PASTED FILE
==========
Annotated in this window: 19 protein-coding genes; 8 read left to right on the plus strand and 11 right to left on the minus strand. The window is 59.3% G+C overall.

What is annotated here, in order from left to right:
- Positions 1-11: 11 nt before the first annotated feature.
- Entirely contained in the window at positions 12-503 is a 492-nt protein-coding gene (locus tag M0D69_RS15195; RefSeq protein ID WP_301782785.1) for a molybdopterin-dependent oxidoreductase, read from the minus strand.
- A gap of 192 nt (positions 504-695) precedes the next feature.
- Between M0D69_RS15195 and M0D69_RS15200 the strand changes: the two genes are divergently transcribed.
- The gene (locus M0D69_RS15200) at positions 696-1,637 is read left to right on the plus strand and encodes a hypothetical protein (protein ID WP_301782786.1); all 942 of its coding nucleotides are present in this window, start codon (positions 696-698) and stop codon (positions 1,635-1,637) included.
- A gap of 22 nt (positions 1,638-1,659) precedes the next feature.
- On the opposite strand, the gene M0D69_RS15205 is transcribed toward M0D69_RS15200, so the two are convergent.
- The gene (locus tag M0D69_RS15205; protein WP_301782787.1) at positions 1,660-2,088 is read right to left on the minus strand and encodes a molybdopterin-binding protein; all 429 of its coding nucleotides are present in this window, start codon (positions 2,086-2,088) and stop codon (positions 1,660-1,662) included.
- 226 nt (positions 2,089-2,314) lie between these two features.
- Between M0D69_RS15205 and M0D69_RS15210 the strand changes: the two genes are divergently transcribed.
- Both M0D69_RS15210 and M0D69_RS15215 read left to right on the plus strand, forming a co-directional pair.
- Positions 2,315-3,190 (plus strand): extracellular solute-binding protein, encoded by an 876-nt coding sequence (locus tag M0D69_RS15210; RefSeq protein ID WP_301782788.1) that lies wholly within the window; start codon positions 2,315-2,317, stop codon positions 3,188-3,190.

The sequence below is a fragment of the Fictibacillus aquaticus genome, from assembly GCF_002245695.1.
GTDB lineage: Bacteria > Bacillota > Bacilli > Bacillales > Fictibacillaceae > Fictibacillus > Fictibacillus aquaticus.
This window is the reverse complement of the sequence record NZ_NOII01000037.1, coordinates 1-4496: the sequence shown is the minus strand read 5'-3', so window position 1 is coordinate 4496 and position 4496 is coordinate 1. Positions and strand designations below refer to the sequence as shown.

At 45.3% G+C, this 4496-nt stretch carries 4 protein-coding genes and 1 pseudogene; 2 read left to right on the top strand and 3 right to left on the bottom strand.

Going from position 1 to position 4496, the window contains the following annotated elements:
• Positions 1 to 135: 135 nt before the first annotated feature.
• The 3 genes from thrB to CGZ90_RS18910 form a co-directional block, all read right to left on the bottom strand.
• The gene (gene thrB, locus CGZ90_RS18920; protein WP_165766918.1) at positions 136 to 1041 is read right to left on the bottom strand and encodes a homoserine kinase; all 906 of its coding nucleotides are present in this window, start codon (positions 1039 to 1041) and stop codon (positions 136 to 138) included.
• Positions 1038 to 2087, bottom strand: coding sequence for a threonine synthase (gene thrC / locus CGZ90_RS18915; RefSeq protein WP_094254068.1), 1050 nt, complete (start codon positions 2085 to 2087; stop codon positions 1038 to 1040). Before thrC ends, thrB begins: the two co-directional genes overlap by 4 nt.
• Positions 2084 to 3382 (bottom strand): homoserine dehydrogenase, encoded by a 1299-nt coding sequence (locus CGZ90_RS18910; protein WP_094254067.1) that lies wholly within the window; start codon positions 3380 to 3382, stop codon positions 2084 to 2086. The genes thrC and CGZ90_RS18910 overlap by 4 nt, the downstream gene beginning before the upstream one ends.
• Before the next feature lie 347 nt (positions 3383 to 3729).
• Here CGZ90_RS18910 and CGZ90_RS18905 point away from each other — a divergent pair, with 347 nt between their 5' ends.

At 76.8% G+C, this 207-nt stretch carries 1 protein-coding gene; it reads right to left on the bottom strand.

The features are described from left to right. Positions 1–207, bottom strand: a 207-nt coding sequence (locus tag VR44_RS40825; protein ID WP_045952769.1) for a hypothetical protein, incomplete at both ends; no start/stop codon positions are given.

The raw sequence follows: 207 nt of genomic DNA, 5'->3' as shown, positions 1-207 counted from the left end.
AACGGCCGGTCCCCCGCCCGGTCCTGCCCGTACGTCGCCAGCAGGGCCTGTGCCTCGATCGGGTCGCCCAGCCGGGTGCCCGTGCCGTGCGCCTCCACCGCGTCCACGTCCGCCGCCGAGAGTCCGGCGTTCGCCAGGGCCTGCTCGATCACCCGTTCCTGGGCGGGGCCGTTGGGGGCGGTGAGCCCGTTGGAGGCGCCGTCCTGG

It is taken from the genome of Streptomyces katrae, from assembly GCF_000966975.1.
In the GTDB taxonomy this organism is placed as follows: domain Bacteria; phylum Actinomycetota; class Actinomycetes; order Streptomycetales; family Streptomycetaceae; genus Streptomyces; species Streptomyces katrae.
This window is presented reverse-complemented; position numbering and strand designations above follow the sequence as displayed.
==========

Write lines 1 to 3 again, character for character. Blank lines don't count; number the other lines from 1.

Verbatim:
Annotated in this window: 19 protein-coding genes; 8 read left to right on the plus strand and 11 right to left on the minus strand. The window is 59.3% G+C overall.

What is annotated here, in order from left to right:
- Positions 1-11: 11 nt before the first annotated feature.